Streaming music providers target country fans
By Kristin M. Hall
The hundreds of artists appearing at the CMA Fest this past weekend weren’t the only ones trying to court new fans. Streaming music providers had a larger presence at this year’s festival, hoping to convert country music fans, who have been slower to adopt streaming compared with other genres.
With roughly 80,000 people in town to watch more than 300 artists perform at multiple stages throughout Nashville, Spotify, Amazon Music and iHeartRadio’s streaming platform all used the festival to persuade country music fans to use their technologies as music discovery tools.
Country music made up about 13 percent of physical album sales last year but only 5.5 percent of on-demand streaming, according to Nielsen’s year-end music report.
“Spotify is looking to not just have a presence, but really start to integrate into this culture of country music fans,” said Brittany Schaffer, head of artist and label marketing for Spotify Nashville.
The festival, now in its 47th year, had a new streaming exhibit area where fans could learn about the services, make playlists, find artists they liked or sign up. For the first year, Spotify had a significant footprint at the festival, including curating four days of performers at Blake Shelton’s new downtown restaurant and integrating Spotify directly into the CMA Fest app, which prompted users to listen throughout the weekend.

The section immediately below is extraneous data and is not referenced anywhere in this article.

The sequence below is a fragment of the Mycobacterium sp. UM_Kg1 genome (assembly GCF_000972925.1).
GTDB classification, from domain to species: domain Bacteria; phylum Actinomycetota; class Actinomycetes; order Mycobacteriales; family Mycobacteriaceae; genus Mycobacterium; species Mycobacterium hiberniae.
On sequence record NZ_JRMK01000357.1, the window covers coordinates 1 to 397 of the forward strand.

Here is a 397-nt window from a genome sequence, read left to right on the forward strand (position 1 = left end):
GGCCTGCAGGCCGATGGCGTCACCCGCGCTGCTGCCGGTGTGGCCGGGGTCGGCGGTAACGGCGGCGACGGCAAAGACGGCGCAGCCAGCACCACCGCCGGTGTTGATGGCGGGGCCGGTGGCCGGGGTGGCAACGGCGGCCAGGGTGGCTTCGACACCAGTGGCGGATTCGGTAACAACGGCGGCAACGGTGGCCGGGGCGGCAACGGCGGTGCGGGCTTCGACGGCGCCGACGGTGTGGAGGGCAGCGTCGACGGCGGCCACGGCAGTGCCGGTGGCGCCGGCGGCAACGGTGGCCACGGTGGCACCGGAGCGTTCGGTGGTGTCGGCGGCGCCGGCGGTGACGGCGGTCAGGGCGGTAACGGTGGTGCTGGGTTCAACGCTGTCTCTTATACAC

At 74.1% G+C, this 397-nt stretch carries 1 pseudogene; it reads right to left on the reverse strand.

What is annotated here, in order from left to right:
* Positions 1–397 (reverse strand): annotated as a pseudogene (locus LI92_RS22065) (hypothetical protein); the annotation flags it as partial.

Country Music Association CEO Sarah Trahern said its large study of country music fans that was released last year showed streaming as an area for potential growth.
“Some of the more traditional fans didn’t quite know how it worked or how different services worked,” Trahern said. “And that was a chance for them to interact in a low-key kind of tutorial but in a fun environment.”
And some artists who performed that weekend saw immediate results in terms of increases in streaming.
Country star Dierks Bentley used the festival as a platform to launch his new album, “The Mountain.” His single, “Woman, Amen,” topped the Billboard Airplay chart the same week, and he’s aiming to get “The Mountain” into the No. 1 slot on the country albums chart. In Nashville alone, his streams increased 239 percent over Saturday and Sunday during the festival compared with the previous weekend, the highest percentage increase for any of the stadium headliners at CMA Fest.